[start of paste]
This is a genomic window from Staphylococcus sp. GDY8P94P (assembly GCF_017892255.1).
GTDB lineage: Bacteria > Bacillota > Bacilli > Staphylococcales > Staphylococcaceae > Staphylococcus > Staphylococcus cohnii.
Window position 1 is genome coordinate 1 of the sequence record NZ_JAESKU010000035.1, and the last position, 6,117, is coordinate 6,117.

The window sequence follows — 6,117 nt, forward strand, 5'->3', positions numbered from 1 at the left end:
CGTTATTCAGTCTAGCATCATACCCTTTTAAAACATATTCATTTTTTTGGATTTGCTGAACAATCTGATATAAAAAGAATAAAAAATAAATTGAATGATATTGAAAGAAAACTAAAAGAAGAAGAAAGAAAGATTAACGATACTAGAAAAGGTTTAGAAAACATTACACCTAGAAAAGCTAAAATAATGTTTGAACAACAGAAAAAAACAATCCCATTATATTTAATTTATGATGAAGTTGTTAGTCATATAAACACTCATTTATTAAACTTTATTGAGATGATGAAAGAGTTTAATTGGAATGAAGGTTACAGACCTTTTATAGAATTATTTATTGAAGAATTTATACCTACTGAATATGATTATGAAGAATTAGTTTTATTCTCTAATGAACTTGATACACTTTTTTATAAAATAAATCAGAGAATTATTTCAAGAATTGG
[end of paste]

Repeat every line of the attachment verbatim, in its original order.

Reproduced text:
This is a genomic window from Staphylococcus sp. GDY8P94P (assembly GCF_017892255.1).
GTDB lineage: Bacteria > Bacillota > Bacilli > Staphylococcales > Staphylococcaceae > Staphylococcus > Staphylococcus cohnii.
Window position 1 is genome coordinate 1 of the sequence record NZ_JAESKU010000035.1, and the last position, 6,117, is coordinate 6,117.

The window sequence follows — 6,117 nt, forward strand, 5'->3', positions numbered from 1 at the left end:
CGTTATTCAGTCTAGCATCATACCCTTTTAAAACATATTCATTTTTTTGGATTTGCTGAACAATCTGATATAAAAAGAATAAAAAATAAATTGAATGATATTGAAAGAAAACTAAAAGAAGAAGAAAGAAAGATTAACGATACTAGAAAAGGTTTAGAAAACATTACACCTAGAAAAGCTAAAATAATGTTTGAACAACAGAAAAAAACAATCCCATTATATTTAATTTATGATGAAGTTGTTAGTCATATAAACACTCATTTATTAAACTTTATTGAGATGATGAAAGAGTTTAATTGGAATGAAGGTTACAGACCTTTTATAGAATTATTTATTGAAGAATTTATACCTACTGAATATGATTATGAAGAATTAGTTTTATTCTCTAATGAACTTGATACACTTTTTTATAAAATAAATCAGAGAATTATTTCAAGAATTGG